Root Cause Analysis (FL)

This is a free course reading unit. Please purchase the course to see all course units and take this course quiz for credit.

The root cause is “the evil at the bottom” that sets in motion the entire cause-and-effect chain causing the problem. If errors in the health care system are not researched to find what caused them, the error rate will continue to rise.

In 2008, Rick Croteau, JCAHO patient safety chief, stated, “if you do a really good root-cause analysis, the result is a perfect plaintiff’s case. The lawyers drool over that information”. Unfortunately, the statement above is a leading reason for non-reporting of medical errors. As healthcare professionals who strive to provide good care for patients, it is of utmost importance that every avenue is taken to ensure that patients receive the very best of care. Errors do and will occur, but it is the responsibility of each clinician and every organization to perform thorough studies to find out why errors/events occur, so that solutions/processes can be implemented to avoid similar errors in the future.

The history of root cause analysis (RCA) goes back to the need of the industrial industry to analyze and correct accidents and is also connected to the broader field of TQM (total quality management). The health care industry widely uses RCA as set by example of JCAHO for more than a decade. Clinical teams can look at all the acts related to a harmful incident, or near misses, identify the cause (root), and work to create solutions to prevent these incidents from recurring.

Two important and misunderstood facts concerning root cause analysis are: 1) root cause analysis is a management tool, not a patient care tool even though it is focused on patient safety; and 2) the main goal is to prevent human error, but root cause analysis is designed to examine the entire system and processes. RCA is NOT designed to blame individuals. With this information in mind, let’s look at how a clinician can utilize the root cause analysis.

Everyday, physical therapists perform simple versions of a root cause analysis. Nancy Kirsch, PT, DPT, PhD stated, “We have a systems perspective, which is what root cause analysis is. We do root cause analysis all the time in terms of patient management. We don’t just treat symptoms; we look at the sources of pain and work to eliminate the cause.” And Biagio Mazza, PT, MPT, OCS, SCS says, “Our whole work is problem solving around the patient need. We don’t just start treating patients who walk in and say “My back hurts”, instead we do a solid exam. We ask, ‘What is the underlying cause of the back pain’.”

In a root cause analysis, we work from the result to determine what actions lead to the result. For example, a patient was burned by a hot pack, in the root cause analysis, the team will work backward from this point to determine how and why the patient was burned during treatment.

The root cause analysis looks to determine the origin of a problem. Specific steps are taken so we can: 1) determine what happened; 2) determine why it happened; and 3) figure out how to reduce the chances of it happening again. There are 3 basic causes to a problem: 1) physical causes; 2) human causes, and 3) organizational causes, and the root cause analysis looks at all three. Many times the RCA will determine there are multiple causes.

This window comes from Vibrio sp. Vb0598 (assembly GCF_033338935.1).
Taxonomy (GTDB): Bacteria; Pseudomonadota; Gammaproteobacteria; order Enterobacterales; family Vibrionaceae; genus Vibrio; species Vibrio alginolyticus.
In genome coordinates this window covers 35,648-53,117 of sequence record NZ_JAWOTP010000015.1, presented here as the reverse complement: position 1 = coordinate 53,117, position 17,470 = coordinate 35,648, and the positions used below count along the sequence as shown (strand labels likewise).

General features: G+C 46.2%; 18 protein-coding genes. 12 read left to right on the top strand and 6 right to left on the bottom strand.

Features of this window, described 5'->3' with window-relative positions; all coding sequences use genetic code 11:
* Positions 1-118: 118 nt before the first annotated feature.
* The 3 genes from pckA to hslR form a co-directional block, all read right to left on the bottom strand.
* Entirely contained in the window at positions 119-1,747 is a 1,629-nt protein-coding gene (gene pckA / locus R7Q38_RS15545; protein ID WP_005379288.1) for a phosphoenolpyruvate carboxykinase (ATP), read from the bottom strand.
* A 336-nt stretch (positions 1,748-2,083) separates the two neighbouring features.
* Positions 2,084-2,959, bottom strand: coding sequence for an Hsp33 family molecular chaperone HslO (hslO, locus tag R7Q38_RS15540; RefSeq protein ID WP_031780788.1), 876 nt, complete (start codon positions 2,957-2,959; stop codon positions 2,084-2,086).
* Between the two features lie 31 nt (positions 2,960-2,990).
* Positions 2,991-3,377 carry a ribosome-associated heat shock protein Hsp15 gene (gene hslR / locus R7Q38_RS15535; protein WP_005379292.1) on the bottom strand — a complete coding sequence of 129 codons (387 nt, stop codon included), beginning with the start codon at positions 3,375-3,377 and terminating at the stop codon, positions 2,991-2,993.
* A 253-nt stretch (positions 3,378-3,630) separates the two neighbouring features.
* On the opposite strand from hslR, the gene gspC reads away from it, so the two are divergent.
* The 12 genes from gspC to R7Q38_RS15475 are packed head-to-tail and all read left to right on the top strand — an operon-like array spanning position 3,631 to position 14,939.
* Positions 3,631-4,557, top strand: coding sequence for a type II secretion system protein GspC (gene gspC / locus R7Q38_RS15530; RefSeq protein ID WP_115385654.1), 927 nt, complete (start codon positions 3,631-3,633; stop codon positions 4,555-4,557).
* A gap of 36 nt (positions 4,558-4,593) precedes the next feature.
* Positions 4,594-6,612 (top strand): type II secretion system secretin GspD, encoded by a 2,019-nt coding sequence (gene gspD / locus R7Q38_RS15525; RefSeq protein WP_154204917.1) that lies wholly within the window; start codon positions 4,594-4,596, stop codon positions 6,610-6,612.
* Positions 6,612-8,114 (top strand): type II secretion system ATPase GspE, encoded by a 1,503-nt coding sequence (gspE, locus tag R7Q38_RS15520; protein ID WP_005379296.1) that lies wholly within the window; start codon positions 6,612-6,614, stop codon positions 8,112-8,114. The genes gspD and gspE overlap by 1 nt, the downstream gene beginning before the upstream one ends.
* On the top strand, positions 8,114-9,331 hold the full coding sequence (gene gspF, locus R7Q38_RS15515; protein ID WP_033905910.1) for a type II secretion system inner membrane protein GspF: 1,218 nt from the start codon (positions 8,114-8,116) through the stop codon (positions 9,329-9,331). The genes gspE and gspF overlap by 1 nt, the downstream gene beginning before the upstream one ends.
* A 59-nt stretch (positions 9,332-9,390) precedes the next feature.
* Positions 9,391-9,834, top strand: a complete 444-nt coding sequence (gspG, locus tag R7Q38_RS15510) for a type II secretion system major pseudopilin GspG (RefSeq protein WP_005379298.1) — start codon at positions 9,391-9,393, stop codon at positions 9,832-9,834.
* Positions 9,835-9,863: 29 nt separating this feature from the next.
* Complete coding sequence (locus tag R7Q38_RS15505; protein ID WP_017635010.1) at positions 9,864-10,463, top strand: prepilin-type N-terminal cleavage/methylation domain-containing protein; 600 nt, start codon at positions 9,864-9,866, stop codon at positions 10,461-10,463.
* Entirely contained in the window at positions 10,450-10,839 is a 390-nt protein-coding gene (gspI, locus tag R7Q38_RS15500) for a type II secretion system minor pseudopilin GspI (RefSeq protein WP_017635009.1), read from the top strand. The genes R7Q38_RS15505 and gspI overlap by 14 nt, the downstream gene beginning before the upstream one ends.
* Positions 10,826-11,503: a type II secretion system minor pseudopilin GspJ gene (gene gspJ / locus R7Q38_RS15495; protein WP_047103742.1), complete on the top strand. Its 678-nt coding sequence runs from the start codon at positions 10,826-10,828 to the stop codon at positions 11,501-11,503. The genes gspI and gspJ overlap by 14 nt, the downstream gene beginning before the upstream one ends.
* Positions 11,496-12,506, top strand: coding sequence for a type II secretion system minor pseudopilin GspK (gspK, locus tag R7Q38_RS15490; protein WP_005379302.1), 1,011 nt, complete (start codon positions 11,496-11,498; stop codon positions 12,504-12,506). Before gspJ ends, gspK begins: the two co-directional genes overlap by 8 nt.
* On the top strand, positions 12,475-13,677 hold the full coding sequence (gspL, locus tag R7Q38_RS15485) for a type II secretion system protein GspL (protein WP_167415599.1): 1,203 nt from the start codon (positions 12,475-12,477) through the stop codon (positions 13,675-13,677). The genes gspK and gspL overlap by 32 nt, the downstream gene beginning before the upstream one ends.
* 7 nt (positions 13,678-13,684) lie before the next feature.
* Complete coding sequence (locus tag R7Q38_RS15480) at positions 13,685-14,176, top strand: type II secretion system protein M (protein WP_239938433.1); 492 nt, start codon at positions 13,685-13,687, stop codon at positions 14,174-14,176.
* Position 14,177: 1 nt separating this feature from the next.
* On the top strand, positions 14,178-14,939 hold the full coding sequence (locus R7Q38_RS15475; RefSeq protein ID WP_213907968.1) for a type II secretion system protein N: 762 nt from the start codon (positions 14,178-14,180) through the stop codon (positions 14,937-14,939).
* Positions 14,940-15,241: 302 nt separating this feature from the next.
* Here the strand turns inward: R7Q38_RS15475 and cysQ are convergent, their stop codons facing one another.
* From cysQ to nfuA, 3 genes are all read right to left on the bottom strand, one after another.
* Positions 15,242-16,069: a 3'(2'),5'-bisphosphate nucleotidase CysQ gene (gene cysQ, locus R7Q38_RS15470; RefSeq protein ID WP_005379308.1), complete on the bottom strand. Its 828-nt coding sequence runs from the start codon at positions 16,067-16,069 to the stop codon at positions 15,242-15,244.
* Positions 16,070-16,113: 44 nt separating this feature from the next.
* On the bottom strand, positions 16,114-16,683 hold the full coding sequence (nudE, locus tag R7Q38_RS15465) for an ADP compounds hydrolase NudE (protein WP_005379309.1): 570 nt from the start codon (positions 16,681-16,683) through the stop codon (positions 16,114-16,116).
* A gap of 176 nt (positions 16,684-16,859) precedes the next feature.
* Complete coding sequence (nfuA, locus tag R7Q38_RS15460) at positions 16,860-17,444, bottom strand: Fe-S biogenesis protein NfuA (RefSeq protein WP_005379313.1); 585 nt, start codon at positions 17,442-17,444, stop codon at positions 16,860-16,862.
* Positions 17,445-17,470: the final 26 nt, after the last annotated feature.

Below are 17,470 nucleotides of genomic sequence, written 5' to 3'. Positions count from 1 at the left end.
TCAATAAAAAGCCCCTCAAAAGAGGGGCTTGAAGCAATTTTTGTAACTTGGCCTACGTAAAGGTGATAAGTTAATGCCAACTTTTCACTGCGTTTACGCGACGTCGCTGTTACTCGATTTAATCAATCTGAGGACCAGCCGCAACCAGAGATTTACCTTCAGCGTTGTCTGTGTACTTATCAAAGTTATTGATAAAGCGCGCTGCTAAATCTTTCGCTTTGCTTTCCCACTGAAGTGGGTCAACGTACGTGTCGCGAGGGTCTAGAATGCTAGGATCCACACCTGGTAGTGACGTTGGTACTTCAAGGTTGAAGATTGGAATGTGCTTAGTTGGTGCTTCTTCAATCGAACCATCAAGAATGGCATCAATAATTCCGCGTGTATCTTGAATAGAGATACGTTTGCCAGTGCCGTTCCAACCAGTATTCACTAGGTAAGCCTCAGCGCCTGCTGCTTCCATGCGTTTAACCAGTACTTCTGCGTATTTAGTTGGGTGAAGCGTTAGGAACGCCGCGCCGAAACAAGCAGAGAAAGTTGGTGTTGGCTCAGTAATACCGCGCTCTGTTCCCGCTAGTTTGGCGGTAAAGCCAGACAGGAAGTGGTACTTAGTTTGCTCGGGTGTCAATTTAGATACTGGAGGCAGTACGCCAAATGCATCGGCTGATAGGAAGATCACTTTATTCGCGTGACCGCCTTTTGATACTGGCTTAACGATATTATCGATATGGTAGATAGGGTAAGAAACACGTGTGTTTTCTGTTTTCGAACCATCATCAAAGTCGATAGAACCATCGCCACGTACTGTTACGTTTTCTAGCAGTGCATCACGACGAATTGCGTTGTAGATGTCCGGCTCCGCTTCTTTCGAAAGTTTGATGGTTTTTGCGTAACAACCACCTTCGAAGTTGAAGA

The root cause analysis has 5 steps (some sources only list 4):

1) Define the problem (step that some sources do not include)

– What do you see happening?

– Are there specific symptoms – if so, what are they?

2) Data collection

– Everyone must understand the problem before it can be analyzed.

– Include everyone that can add information from front desk to clinicians to help gain

a better understanding of the problem.

3) Identify or chart causal factors

– What order of events leads to the problem?

– What conditions allow problem to occur?

To identify causal factors, it is a good idea to employ the “5 Whys”, for example:

A patient was burned by a hot pack

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Why?

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They did not let the therapist know they were uncomfortable

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Why?

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The therapist did not check the patient to make sure there was no burning and/or therapist did not let the patient know to notify the therapist if they became uncomfortable

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Why?

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The therapist did not know this was the protocol

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Why?

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The therapist did not complete orientation

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Why?

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The trainer did not have an up to date checklist for orientation

By the time why has been asked 5 times, you will usually be at the root of the problem.

4) Root Cause Identification – the identification of the underlying reason or reasons for each causal factor

– Why does the causal factor exist?

– What is the real reason the problem occurred?

5) Generate and Implement Solutions

Once the team has come to a conclusion on what changes are needed, the greatest hurdle may be to make the change and sustain it.

The last point a therapist should remember about root cause analysis, it that the same techniques can be applied to other areas in therapy such as, why is there a large number of no-shows (affects financials, scheduling and more).

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